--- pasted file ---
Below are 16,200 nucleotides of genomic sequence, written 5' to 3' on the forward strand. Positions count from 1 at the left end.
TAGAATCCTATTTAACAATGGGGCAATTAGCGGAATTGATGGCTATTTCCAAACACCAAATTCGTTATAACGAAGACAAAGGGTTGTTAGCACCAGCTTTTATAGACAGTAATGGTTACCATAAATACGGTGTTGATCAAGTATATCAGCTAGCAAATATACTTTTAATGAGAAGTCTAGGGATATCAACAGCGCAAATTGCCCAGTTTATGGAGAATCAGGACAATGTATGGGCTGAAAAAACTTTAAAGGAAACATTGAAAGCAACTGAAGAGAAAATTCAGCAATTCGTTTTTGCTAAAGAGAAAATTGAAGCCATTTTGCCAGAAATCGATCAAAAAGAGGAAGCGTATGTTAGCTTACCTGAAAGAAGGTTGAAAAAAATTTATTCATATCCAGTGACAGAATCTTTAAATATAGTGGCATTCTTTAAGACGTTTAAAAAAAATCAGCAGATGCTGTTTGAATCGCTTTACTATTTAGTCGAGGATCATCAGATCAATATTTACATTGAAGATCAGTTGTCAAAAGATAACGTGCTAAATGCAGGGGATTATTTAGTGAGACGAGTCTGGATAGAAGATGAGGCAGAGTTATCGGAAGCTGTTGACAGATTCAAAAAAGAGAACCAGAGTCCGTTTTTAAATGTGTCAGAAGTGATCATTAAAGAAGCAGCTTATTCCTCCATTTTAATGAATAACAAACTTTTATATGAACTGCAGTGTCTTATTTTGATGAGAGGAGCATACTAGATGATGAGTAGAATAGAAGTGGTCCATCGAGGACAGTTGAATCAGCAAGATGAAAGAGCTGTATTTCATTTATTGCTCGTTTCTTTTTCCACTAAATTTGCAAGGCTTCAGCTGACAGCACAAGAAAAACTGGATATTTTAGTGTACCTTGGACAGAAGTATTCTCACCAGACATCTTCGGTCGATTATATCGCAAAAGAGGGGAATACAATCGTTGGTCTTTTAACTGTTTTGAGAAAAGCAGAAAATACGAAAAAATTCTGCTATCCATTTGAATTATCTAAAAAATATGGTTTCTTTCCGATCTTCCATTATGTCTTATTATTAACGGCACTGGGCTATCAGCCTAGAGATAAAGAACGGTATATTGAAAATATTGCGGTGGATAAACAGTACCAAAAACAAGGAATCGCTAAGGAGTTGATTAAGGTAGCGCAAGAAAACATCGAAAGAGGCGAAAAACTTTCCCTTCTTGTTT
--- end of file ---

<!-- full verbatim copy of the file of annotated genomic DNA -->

Below are 16,200 nucleotides of genomic sequence, written 5' to 3' on the forward strand. Positions count from 1 at the left end.
TAGAATCCTATTTAACAATGGGGCAATTAGCGGAATTGATGGCTATTTCCAAACACCAAATTCGTTATAACGAAGACAAAGGGTTGTTAGCACCAGCTTTTATAGACAGTAATGGTTACCATAAATACGGTGTTGATCAAGTATATCAGCTAGCAAATATACTTTTAATGAGAAGTCTAGGGATATCAACAGCGCAAATTGCCCAGTTTATGGAGAATCAGGACAATGTATGGGCTGAAAAAACTTTAAAGGAAACATTGAAAGCAACTGAAGAGAAAATTCAGCAATTCGTTTTTGCTAAAGAGAAAATTGAAGCCATTTTGCCAGAAATCGATCAAAAAGAGGAAGCGTATGTTAGCTTACCTGAAAGAAGGTTGAAAAAAATTTATTCATATCCAGTGACAGAATCTTTAAATATAGTGGCATTCTTTAAGACGTTTAAAAAAAATCAGCAGATGCTGTTTGAATCGCTTTACTATTTAGTCGAGGATCATCAGATCAATATTTACATTGAAGATCAGTTGTCAAAAGATAACGTGCTAAATGCAGGGGATTATTTAGTGAGACGAGTCTGGATAGAAGATGAGGCAGAGTTATCGGAAGCTGTTGACAGATTCAAAAAAGAGAACCAGAGTCCGTTTTTAAATGTGTCAGAAGTGATCATTAAAGAAGCAGCTTATTCCTCCATTTTAATGAATAACAAACTTTTATATGAACTGCAGTGTCTTATTTTGATGAGAGGAGCATACTAGATGATGAGTAGAATAGAAGTGGTCCATCGAGGACAGTTGAATCAGCAAGATGAAAGAGCTGTATTTCATTTATTGCTCGTTTCTTTTTCCACTAAATTTGCAAGGCTTCAGCTGACAGCACAAGAAAAACTGGATATTTTAGTGTACCTTGGACAGAAGTATTCTCACCAGACATCTTCGGTCGATTATATCGCAAAAGAGGGGAATACAATCGTTGGTCTTTTAACTGTTTTGAGAAAAGCAGAAAATACGAAAAAATTCTGCTATCCATTTGAATTATCTAAAAAATATGGTTTCTTTCCGATCTTCCATTATGTCTTATTATTAACGGCACTGGGCTATCAGCCTAGAGATAAAGAACGGTATATTGAAAATATTGCGGTGGATAAACAGTACCAAAAACAAGGAATCGCTAAGGAGTTGATTAAGGTAGCGCAAGAAAACATCGAAAGAGGCGAAAAACTTTCCCTTCTTGTTT